Link plafondschildering "Harem suites" vrouwenverblijven.
http://www.waseda.jp/prj-egypt/images/MPrmL5L.JPG
http://www.waseda.jp/prj-egypt/images/MPrmN5L.JPG
http://www.waseda.jp/prj-egypt/images/MPrmB5L.JPG
Bron : http://www.waseda.jp/prj-egypt/sites/MP-E.html
http://80.65.232.176/Photos/00/00/02/73 ... 7384_3.JPG
Bron : http://www.insecula.com/us/oeuvre/O0004989.html


Even the palace magazines had elaborate mural decorations depicting tables heaped with food, papyrus plants and leaping calves.

bron : http://www.keganpaul.com/articles_main. ... ticles/29/
Gebruikers-avatar
Rozette
 
Berichten: 1136
Geregistreerd: Za Mrt 25, 2006 6:57 pm

Berichtdoor Rozette » Do Apr 05, 2007 7:36 pm

Quote : het paleis van Apries te Memphis

The Palace of Apries
Memphis II
By
W. M. Flinders Petrie

http://www.case.edu/univlib/preserve/Et ... /title.pdf

Quote : een paleis van Merenptah te Memphis

Link : reconstructie troonzaal paleis Meremptah te Memphis
http://www.museum.upenn.edu/new/exhibits/online_exhibits/images/colordrawingmerenptah.gif

Palace of the Pharaoh Merenptah
(19th Dynasty)
These grand architectural elements are the finest preserved parts of an ancient Egyptian palace anywhere in the world, and the only one on exhibit in the United States. The palace originally stood in the vicinity of the sanctuary of Ptah at Memphis, where it housed the king during religious festivals. It was excavated in 1915 by a University of Pennsylvania Museum expedition led by Clarence Fischer. Merenptah was the son and successor (1213 - 1204 BC) of one of Egypt's best known pharaohs, Ramesses II. The current installation includes a monumental gateway to the palace, along with columns, doorframes and windows.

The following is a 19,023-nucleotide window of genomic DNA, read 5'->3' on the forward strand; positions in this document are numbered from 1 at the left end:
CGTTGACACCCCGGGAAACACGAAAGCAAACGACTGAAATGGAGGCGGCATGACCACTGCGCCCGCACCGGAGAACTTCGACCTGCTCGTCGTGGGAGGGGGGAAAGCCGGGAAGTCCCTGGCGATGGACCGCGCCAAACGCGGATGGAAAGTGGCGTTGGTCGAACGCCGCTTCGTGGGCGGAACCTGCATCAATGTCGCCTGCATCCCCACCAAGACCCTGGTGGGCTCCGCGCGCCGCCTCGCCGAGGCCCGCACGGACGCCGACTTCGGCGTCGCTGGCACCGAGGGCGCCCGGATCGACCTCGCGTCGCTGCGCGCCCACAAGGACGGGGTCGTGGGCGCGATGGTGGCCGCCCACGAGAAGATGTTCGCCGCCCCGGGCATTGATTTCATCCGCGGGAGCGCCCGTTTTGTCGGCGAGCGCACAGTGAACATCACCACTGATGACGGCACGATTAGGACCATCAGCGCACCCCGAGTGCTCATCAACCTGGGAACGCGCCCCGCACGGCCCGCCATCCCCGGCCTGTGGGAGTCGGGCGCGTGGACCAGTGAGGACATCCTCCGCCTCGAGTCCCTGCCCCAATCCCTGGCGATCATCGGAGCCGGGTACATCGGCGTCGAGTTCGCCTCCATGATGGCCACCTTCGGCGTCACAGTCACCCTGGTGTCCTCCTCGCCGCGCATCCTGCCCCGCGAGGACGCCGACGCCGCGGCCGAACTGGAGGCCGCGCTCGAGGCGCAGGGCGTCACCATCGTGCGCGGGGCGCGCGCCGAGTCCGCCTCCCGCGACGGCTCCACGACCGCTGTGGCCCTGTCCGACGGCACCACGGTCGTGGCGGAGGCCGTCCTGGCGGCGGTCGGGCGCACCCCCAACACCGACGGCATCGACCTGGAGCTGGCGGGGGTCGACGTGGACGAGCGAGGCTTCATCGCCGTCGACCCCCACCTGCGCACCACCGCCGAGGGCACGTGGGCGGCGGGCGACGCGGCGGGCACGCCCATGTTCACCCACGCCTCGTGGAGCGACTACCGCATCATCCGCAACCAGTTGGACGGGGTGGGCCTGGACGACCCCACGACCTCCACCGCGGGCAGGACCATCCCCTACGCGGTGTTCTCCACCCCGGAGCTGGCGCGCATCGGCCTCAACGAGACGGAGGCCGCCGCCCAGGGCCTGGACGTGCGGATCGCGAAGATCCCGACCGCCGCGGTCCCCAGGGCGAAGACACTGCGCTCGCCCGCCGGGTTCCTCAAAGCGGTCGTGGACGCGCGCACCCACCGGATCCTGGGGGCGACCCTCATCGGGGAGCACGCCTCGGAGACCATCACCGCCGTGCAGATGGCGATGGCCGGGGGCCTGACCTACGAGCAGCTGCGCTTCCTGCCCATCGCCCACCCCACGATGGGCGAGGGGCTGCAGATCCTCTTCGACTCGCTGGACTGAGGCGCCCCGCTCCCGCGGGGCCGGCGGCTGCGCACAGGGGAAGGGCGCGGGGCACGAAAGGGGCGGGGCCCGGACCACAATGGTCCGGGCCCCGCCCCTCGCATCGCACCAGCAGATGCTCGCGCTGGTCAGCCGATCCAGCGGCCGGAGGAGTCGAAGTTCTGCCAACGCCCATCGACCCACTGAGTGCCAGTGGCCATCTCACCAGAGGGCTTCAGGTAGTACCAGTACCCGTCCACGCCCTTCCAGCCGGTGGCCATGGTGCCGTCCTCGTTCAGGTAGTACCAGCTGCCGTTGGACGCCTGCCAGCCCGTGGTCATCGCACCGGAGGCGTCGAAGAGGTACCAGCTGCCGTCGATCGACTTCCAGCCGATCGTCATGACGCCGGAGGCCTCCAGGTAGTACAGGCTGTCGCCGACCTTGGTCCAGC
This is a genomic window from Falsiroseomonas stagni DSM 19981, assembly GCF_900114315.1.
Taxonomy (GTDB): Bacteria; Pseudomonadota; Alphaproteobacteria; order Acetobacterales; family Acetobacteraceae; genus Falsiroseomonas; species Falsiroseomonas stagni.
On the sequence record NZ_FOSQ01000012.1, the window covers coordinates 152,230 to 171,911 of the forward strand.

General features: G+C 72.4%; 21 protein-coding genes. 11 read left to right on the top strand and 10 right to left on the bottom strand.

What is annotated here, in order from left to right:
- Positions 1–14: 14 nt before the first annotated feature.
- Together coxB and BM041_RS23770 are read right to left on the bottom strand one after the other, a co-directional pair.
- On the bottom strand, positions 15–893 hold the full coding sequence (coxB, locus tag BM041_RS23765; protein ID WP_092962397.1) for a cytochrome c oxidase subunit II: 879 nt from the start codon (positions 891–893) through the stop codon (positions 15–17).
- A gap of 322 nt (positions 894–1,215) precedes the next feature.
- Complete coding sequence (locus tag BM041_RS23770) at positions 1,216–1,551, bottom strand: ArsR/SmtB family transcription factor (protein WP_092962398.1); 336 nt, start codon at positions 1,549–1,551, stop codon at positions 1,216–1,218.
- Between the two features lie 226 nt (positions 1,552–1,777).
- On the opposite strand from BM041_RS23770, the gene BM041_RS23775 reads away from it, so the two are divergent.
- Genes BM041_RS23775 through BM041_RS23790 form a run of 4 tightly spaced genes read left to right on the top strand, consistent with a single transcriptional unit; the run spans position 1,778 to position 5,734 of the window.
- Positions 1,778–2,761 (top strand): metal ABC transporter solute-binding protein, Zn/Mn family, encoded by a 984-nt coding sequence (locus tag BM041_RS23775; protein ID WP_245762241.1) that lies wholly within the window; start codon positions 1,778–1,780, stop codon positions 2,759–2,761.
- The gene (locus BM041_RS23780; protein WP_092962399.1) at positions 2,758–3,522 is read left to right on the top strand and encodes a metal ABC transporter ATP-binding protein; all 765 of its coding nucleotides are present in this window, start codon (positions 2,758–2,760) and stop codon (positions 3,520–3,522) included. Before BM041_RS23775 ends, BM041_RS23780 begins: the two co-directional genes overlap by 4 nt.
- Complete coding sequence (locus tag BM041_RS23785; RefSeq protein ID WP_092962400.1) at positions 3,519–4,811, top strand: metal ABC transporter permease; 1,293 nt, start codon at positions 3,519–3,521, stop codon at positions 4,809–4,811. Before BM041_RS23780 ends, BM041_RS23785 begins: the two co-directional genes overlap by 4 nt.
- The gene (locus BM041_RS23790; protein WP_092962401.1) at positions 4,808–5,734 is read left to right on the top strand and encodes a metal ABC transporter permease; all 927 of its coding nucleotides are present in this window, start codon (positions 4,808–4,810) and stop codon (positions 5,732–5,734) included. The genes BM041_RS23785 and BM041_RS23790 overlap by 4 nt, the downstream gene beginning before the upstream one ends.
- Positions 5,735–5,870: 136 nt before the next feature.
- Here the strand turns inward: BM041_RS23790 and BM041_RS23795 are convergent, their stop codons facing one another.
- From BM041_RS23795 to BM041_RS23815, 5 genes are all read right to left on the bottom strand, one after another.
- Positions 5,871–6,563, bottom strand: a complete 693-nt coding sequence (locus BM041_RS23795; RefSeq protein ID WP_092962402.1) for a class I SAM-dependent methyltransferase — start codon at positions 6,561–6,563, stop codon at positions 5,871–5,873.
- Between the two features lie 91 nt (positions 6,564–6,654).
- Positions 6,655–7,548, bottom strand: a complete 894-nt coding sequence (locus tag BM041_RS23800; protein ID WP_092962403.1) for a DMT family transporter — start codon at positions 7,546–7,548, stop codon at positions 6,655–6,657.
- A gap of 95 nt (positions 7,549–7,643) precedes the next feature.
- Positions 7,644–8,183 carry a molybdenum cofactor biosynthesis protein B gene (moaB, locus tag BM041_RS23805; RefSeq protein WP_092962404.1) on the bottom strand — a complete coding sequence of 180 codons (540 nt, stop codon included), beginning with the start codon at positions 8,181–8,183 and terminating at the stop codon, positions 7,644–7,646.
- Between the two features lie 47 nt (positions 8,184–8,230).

Link foto : http://www.museum.upenn.edu/new/exhibits/online_exhibits/images/loweregypt2.gif

Bron : http://www.museum.upenn.edu/new/exhibit ... phis.shtml
Gebruikers-avatar
Rozette
 
Berichten: 1136
Geregistreerd: Za Mrt 25, 2006 6:57 pm

Berichtdoor Rozette » Vr Apr 06, 2007 7:11 am

The University Museum Excavations at the Palace-City of Malkata

by David O'Connor

http://130.91.80.97:591/PDFs/21-2/UM%20Excavations.pdf
Gebruikers-avatar
Rozette
 
Berichten: 1136
Geregistreerd: Za Mrt 25, 2006 6:57 pm

Berichtdoor Rozette » Vr Apr 06, 2007 11:29 pm

Quote : het paleis van Echnaton, Tell el-Amarna

The Official Website of the Amarna Project

Link met prachtige foto's, kleurige reconstructies enz.
Een schat aan informatie voor de Amarna liefhebber :) !

http://www.amarnaproject.com/pages/amar ... ndex.shtml

Great Palace